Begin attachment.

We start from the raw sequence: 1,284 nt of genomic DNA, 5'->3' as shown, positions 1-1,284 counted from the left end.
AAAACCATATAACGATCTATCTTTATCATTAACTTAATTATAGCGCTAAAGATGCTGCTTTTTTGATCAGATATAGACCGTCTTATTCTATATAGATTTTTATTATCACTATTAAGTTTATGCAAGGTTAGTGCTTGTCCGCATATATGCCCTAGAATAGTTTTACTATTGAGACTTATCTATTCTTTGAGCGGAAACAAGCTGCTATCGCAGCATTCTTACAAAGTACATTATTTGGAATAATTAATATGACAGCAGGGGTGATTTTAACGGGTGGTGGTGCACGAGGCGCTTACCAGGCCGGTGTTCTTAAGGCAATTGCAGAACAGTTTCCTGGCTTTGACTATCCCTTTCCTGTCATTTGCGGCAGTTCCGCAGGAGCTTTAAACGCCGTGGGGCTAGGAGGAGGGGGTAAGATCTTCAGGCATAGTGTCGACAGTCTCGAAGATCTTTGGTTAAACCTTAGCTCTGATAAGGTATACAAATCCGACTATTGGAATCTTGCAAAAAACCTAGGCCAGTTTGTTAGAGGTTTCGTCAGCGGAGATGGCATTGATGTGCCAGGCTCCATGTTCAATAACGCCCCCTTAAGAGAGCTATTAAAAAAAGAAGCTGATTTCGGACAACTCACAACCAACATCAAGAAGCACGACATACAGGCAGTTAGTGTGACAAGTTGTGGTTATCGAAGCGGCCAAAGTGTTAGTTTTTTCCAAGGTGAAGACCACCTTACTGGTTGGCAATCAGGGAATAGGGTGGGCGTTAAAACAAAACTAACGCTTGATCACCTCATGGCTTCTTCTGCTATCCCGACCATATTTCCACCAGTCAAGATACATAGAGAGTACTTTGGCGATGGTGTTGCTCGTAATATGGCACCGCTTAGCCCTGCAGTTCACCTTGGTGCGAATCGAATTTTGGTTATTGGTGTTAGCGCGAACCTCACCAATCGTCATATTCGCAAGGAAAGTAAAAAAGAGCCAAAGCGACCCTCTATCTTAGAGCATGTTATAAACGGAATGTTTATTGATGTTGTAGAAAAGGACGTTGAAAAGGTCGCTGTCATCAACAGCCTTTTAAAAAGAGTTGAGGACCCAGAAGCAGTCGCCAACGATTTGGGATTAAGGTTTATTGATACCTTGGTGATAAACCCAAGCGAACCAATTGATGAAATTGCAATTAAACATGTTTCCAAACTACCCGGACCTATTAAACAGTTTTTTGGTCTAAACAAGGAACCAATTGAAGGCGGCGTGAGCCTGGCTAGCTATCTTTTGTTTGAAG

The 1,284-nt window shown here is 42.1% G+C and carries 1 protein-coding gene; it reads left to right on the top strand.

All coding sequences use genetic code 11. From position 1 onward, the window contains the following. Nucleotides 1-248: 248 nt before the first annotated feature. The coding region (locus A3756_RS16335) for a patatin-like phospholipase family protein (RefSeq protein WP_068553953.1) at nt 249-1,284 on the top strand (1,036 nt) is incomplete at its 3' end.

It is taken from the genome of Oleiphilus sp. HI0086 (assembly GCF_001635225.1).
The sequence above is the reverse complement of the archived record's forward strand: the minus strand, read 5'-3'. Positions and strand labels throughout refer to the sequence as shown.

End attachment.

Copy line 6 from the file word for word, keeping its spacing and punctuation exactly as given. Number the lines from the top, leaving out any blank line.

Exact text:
The sequence above is the reverse complement of the archived record's forward strand: the minus strand, read 5'-3'. Positions and strand labels throughout refer to the sequence as shown.